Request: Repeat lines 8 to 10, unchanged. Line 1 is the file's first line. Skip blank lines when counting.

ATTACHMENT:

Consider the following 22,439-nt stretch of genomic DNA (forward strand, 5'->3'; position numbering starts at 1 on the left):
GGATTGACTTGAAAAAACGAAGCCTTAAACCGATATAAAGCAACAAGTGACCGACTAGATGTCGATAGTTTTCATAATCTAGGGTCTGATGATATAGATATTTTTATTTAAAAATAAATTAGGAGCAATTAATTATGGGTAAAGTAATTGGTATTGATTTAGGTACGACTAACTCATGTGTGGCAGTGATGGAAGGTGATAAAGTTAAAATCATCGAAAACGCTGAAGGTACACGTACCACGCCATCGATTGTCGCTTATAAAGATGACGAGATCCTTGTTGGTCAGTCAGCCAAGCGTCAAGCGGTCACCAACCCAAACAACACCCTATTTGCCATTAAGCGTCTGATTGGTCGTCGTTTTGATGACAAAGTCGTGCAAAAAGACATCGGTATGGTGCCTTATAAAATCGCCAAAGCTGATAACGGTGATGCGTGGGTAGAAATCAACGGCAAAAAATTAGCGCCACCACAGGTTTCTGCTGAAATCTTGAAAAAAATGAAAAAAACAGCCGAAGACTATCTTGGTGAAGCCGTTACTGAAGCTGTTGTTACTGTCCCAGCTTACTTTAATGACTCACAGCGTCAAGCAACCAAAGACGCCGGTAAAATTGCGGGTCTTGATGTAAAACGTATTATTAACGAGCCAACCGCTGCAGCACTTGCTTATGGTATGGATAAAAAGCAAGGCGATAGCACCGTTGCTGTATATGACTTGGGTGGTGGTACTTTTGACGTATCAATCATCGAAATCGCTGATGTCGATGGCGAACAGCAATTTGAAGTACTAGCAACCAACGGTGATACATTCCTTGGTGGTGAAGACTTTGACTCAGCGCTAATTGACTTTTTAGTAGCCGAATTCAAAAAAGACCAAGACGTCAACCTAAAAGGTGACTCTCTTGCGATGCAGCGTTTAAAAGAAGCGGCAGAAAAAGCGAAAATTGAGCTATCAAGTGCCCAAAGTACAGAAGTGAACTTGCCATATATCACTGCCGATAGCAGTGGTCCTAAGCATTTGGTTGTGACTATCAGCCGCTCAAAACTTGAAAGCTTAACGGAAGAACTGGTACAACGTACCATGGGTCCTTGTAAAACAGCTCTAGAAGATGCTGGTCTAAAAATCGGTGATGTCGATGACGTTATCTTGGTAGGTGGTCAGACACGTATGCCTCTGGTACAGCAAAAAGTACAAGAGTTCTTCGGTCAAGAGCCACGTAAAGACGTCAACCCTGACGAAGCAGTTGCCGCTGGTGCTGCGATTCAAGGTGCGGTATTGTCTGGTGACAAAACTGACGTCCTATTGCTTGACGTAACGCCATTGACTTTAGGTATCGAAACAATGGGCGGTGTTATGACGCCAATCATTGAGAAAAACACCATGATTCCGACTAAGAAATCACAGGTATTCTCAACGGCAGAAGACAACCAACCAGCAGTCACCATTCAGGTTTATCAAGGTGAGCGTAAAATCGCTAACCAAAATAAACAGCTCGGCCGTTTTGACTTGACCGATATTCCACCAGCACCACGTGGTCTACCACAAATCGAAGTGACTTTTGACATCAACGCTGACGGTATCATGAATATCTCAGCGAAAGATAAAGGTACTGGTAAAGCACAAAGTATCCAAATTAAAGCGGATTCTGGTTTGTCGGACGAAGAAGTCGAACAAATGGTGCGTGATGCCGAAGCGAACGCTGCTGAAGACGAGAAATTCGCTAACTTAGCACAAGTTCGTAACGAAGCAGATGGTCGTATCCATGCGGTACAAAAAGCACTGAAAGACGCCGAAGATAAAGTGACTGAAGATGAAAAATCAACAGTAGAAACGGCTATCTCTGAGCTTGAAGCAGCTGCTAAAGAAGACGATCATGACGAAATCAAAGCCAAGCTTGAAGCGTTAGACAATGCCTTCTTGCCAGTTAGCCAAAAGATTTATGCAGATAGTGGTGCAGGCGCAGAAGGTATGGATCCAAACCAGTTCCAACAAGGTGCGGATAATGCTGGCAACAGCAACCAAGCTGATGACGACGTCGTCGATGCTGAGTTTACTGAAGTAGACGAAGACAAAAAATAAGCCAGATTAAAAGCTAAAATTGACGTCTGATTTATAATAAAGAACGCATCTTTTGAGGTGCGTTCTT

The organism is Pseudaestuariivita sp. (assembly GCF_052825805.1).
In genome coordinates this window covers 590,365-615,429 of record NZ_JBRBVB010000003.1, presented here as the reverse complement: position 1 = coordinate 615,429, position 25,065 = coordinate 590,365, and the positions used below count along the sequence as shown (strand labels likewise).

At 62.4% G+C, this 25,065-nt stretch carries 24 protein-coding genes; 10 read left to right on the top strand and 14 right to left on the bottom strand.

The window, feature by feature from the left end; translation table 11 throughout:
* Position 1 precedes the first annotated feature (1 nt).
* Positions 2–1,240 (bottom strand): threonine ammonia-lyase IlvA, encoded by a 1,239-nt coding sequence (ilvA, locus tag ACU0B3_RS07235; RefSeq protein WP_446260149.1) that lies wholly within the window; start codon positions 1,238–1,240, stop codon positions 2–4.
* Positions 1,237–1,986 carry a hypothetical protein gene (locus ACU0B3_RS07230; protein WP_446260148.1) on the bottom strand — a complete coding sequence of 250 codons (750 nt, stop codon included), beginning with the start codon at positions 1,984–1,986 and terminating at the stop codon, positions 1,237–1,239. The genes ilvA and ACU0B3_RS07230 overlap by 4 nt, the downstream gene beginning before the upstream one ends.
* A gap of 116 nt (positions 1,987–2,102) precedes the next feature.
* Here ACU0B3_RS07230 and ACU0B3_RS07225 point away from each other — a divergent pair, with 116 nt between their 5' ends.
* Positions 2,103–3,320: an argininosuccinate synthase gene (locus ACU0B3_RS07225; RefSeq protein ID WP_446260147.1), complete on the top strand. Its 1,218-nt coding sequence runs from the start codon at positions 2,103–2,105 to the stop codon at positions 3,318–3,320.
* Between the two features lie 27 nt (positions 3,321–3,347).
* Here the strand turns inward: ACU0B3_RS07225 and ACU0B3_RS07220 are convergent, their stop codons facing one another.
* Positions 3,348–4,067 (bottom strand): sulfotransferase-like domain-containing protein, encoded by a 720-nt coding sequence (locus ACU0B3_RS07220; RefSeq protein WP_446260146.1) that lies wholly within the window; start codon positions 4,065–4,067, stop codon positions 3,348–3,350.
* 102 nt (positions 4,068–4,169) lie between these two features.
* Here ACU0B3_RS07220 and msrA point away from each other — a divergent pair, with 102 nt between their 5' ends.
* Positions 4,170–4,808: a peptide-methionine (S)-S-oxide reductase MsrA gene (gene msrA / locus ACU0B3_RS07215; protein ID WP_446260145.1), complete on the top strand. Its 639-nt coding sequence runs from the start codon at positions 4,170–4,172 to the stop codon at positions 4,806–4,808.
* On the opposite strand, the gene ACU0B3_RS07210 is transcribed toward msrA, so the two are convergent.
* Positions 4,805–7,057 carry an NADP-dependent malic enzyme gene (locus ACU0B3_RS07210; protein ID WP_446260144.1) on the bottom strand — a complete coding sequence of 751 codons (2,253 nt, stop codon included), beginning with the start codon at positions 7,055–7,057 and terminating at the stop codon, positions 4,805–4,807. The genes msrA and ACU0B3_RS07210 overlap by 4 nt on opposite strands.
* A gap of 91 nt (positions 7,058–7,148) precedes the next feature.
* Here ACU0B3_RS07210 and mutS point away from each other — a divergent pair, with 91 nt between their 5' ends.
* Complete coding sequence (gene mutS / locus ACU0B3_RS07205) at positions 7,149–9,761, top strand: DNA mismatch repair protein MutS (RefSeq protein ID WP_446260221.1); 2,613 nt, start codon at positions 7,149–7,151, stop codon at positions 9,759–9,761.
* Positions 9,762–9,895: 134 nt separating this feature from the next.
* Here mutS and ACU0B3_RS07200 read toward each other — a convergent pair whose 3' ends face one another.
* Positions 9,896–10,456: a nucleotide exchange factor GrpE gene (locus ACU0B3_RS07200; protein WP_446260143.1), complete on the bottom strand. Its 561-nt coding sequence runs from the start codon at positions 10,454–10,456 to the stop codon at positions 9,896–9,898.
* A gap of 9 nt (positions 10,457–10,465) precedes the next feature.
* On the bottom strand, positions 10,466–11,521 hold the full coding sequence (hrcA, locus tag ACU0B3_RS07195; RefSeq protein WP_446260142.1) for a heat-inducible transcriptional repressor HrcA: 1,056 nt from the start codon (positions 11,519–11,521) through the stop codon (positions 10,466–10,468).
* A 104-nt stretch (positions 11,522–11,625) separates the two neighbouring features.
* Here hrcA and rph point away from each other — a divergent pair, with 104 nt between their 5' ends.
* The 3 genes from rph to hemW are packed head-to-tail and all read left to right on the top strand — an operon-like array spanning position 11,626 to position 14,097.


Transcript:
* Positions 2–1,240 (bottom strand): threonine ammonia-lyase IlvA, encoded by a 1,239-nt coding sequence (ilvA, locus tag ACU0B3_RS07235; RefSeq protein WP_446260149.1) that lies wholly within the window; start codon positions 1,238–1,240, stop codon positions 2–4.
* Positions 1,237–1,986 carry a hypothetical protein gene (locus ACU0B3_RS07230; protein WP_446260148.1) on the bottom strand — a complete coding sequence of 250 codons (750 nt, stop codon included), beginning with the start codon at positions 1,984–1,986 and terminating at the stop codon, positions 1,237–1,239. The genes ilvA and ACU0B3_RS07230 overlap by 4 nt, the downstream gene beginning before the upstream one ends.
* A gap of 116 nt (positions 1,987–2,102) precedes the next feature.